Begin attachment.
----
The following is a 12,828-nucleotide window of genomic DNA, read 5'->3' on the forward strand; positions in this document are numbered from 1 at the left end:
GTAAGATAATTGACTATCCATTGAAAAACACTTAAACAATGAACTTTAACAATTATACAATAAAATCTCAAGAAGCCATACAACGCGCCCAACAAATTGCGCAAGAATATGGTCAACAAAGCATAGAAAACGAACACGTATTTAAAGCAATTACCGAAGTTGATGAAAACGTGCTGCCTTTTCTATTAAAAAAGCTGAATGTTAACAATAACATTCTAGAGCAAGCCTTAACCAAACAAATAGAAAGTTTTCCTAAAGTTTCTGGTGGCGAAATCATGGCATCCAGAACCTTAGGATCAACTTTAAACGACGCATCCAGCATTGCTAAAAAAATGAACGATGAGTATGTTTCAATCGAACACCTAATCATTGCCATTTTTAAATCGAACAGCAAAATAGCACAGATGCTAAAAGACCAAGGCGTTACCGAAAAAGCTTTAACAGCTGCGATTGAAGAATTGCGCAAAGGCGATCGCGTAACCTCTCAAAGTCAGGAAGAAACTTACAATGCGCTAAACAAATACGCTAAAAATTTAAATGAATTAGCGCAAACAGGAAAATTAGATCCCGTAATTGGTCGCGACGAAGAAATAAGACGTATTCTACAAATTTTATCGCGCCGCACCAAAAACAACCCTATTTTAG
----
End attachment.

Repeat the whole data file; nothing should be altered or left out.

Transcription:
The following is a 12,828-nucleotide window of genomic DNA, read 5'->3' on the forward strand; positions in this document are numbered from 1 at the left end:
GTAAGATAATTGACTATCCATTGAAAAACACTTAAACAATGAACTTTAACAATTATACAATAAAATCTCAAGAAGCCATACAACGCGCCCAACAAATTGCGCAAGAATATGGTCAACAAAGCATAGAAAACGAACACGTATTTAAAGCAATTACCGAAGTTGATGAAAACGTGCTGCCTTTTCTATTAAAAAAGCTGAATGTTAACAATAACATTCTAGAGCAAGCCTTAACCAAACAAATAGAAAGTTTTCCTAAAGTTTCTGGTGGCGAAATCATGGCATCCAGAACCTTAGGATCAACTTTAAACGACGCATCCAGCATTGCTAAAAAAATGAACGATGAGTATGTTTCAATCGAACACCTAATCATTGCCATTTTTAAATCGAACAGCAAAATAGCACAGATGCTAAAAGACCAAGGCGTTACCGAAAAAGCTTTAACAGCTGCGATTGAAGAATTGCGCAAAGGCGATCGCGTAACCTCTCAAAGTCAGGAAGAAACTTACAATGCGCTAAACAAATACGCTAAAAATTTAAATGAATTAGCGCAAACAGGAAAATTAGATCCCGTAATTGGTCGCGACGAAGAAATAAGACGTATTCTACAAATTTTATCGCGCCGCACCAAAAACAACCCTATTTTAG